Being un-prepared without knowlegde about where you intend to bug out is just the same as jumping from 1 fire to another. Have a plan ‘B’,’C’,’D’,’E’ along with gear to help make your misson successful. Being prepared before something happens. That could also mean keeping your “wits” about you not a semi-truck filled with stuff….
    A person or group may discover that backroads are the only way to point B which could be a problem if you have No Gas, Lowered Car, Washed out roads, or maybe
    some Thugs who think your stuff is theirs..for me being prepared means always being aware of things wherever i go…Being perpare is more a lifestlye in your everyday walk…

  • Paul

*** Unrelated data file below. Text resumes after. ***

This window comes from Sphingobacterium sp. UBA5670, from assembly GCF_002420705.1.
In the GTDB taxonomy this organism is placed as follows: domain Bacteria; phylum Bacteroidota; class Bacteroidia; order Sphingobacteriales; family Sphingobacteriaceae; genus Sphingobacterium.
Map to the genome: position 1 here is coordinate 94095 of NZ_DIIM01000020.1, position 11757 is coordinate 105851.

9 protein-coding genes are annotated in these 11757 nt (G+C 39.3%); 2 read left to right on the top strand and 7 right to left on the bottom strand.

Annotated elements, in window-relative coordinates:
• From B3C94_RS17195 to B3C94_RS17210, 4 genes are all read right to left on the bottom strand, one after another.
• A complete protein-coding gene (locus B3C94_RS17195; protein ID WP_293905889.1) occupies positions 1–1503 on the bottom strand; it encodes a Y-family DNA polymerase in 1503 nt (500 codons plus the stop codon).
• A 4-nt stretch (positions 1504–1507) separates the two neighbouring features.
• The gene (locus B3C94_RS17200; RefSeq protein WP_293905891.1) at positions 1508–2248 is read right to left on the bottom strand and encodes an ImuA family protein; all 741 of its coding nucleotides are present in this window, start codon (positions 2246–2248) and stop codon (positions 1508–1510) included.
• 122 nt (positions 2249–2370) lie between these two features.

I would have alternative routes mapped out and not the main highways either. Then do a recon of the routes you’ve chosen in each season, what is doable in the summer might not be in the winter! As for money, I would start to stash away silver & gold coins of small sizes for easier use. Don’t expect to get any change back when you use them! Have a Bug-out Bag that is well stocked for at least a week of essential items! Periodically check and restock the bag too as things will expire. Have a gun & ammo (a bow set is also good) Make sure all members of your family or bug-out group know where to go, best if there is a meeting point where you can all get together before you travel. And above all DON’T be obvious with what you are doing! Don’t act nervous or agitated, try to pack your Bug-out vehicle at night when no one is around, and drive within the speed limits.